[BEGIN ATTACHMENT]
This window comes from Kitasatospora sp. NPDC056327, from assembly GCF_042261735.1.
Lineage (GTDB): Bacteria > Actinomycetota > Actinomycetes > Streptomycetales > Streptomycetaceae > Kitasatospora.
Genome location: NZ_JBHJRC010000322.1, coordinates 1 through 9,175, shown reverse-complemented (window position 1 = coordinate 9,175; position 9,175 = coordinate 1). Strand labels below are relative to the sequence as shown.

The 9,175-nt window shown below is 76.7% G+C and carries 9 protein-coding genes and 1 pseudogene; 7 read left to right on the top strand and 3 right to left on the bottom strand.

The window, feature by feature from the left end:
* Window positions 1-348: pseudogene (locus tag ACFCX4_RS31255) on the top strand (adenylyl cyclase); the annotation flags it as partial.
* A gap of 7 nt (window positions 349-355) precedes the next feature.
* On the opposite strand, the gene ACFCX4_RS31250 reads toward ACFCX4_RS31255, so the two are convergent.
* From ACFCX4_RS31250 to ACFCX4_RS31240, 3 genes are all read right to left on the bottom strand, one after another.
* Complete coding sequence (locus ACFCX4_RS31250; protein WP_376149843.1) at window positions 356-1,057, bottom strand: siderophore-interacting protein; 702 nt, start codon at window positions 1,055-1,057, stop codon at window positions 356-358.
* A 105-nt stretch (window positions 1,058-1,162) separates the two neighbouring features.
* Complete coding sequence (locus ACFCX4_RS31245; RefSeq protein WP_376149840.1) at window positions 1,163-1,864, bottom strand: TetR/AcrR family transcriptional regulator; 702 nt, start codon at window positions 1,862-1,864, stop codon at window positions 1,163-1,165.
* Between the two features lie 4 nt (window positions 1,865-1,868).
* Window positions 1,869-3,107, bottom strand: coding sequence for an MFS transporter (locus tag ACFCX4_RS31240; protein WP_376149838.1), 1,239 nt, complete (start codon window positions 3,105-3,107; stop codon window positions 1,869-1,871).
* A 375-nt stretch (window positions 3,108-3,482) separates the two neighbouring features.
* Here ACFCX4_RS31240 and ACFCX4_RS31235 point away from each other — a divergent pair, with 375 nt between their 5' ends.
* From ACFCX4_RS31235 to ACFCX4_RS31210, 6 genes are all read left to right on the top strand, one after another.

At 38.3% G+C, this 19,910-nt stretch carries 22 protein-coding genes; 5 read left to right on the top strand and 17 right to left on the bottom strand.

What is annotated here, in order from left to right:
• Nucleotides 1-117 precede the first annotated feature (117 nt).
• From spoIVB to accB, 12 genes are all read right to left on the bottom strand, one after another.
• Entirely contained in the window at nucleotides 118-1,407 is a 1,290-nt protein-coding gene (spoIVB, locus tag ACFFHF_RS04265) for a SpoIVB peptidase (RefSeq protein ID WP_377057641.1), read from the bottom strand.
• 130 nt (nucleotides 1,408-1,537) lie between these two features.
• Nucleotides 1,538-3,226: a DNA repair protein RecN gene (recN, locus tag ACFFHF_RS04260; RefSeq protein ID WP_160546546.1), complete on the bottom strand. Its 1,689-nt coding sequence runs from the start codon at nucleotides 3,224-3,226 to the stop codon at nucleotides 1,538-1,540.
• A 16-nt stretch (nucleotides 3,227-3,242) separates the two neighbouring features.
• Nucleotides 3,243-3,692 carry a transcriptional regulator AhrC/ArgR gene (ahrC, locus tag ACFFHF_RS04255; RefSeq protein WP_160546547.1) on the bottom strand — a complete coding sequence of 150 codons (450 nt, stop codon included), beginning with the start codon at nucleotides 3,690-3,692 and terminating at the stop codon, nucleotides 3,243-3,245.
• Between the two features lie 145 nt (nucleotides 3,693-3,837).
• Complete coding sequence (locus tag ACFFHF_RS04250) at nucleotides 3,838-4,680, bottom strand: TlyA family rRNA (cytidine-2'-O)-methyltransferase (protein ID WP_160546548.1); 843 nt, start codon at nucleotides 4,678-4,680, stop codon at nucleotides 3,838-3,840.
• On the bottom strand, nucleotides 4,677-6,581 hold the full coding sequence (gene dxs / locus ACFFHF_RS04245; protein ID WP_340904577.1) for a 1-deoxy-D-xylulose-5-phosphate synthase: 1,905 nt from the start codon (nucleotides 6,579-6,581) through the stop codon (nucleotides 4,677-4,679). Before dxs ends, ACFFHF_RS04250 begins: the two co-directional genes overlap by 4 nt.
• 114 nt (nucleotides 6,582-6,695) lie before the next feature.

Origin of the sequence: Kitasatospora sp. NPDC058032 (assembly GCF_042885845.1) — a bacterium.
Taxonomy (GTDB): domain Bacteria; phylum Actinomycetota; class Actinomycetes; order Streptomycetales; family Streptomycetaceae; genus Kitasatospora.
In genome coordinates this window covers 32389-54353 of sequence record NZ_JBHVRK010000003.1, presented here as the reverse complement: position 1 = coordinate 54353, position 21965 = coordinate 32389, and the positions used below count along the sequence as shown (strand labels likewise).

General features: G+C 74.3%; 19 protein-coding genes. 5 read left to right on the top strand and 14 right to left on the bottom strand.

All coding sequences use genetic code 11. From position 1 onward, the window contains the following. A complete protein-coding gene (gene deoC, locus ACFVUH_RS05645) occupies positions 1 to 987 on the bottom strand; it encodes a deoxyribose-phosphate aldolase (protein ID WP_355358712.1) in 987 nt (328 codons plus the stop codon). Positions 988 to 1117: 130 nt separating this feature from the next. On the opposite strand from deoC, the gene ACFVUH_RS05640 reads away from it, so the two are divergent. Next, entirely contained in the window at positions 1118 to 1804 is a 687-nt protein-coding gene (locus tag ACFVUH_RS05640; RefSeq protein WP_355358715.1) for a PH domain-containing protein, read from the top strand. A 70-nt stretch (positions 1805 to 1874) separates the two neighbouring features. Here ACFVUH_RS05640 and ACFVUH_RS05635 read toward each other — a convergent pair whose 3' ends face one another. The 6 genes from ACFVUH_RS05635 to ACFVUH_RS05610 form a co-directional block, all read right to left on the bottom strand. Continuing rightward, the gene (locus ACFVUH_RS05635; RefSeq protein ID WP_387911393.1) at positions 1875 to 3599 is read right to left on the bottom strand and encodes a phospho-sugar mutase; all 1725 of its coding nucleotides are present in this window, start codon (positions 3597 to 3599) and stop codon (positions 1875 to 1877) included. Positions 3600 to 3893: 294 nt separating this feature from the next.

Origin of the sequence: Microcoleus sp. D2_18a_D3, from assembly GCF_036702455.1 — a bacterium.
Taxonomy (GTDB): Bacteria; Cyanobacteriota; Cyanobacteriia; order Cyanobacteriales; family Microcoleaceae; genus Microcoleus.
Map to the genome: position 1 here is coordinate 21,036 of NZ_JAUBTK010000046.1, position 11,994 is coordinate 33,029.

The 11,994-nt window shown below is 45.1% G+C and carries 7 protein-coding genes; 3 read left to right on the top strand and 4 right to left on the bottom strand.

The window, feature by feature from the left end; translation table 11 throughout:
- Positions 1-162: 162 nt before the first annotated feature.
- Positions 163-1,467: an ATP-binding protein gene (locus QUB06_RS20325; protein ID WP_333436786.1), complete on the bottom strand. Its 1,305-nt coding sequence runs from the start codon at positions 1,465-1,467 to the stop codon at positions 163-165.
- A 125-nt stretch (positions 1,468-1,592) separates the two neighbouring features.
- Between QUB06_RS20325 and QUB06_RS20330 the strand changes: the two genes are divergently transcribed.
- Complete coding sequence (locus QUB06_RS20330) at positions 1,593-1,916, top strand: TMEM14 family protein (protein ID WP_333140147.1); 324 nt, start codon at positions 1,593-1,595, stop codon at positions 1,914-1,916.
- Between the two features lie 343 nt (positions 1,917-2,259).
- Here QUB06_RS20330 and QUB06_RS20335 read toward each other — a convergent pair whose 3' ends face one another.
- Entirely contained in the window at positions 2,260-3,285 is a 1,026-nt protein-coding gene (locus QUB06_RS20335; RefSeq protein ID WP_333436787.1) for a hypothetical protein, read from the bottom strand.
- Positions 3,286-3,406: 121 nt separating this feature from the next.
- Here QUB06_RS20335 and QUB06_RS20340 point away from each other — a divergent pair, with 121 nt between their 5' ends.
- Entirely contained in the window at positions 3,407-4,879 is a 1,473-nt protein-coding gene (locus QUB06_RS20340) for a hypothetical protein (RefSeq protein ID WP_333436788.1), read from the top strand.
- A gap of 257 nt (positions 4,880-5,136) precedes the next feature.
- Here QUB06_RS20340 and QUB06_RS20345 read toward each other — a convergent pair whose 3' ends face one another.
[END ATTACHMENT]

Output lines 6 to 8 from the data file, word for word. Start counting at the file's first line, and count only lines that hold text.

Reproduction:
* Window positions 1-348: pseudogene (locus tag ACFCX4_RS31255) on the top strand (adenylyl cyclase); the annotation flags it as partial.
* A gap of 7 nt (window positions 349-355) precedes the next feature.
* On the opposite strand, the gene ACFCX4_RS31250 reads toward ACFCX4_RS31255, so the two are convergent.